Happy Earth Day
The next time you run into somebody bloviating about unions and special interest groups’ power in Washington, consider quoting this nugget (emphasis mine) from The Atlantic.com:
Something is out of balance in Washington. Corporations now spend about $2.6 billion a year on reported lobbying expenditures—more than the $2 billion we spend to fund the House ($1.18 billion) and Senate ($860 million). It’s a gap that has been widening since corporate lobbying began to regularly exceed the combined House-Senate budget in the early 2000s.
Today, the biggest companies have upwards of 100 lobbyists representing them, allowing them to be everywhere, all the time. For every dollar spent on lobbying by labor unions and public-interest groups together, large corporations and their associations now spend $34. Of the 100 organizations that spend the most on lobbying, 95 consistently represent business.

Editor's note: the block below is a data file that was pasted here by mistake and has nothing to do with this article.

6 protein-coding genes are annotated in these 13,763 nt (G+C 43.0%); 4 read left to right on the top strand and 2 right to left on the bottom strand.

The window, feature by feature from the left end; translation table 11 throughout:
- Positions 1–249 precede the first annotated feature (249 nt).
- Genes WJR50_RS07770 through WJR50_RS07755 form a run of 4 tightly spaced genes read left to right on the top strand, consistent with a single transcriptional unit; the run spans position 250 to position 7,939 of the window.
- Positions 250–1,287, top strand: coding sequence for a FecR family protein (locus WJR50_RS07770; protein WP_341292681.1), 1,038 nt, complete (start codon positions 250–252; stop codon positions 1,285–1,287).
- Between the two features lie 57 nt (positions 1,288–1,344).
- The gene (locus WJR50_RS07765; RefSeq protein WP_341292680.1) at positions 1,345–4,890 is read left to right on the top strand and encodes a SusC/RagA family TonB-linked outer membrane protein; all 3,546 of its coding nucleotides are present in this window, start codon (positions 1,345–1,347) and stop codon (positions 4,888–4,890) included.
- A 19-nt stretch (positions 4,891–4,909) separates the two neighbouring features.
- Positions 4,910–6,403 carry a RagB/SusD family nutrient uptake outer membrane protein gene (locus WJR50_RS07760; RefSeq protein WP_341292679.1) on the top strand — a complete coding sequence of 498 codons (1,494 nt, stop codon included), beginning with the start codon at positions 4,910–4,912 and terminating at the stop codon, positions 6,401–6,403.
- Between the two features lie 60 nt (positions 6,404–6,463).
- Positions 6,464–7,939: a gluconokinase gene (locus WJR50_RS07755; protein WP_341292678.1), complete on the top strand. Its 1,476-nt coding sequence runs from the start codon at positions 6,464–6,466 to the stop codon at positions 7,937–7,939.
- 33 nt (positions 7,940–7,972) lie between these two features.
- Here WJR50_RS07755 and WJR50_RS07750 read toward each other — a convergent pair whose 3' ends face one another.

One has to go back to the Gilded Age to find business in such a dominant political position in American politics. While it is true that even in the more pluralist1950s and 1960s, political representation tilted towards the well-off, lobbying was almost balanced by today’s standards.
On This Day: 1954 – The U.S. Senate Army-McCarthy televised hearings began. 1970 – Happy #ChicanoPark Day! 45 years ago today barrio residents and the greater Chicano community stood tall and created this beautiful space. 2011– Songwriter, musician and activist Hazel Dickens died at age 75. Among her songs: “They’ll Never Keep Us Down” and “Working Girl Blues.” Cultural blogger John Pietaro: “Dickens didn’t just sing the anthems of labor, she lived them. Her place on many a picket line, staring down gunfire and goon squads, embedded her into the cause”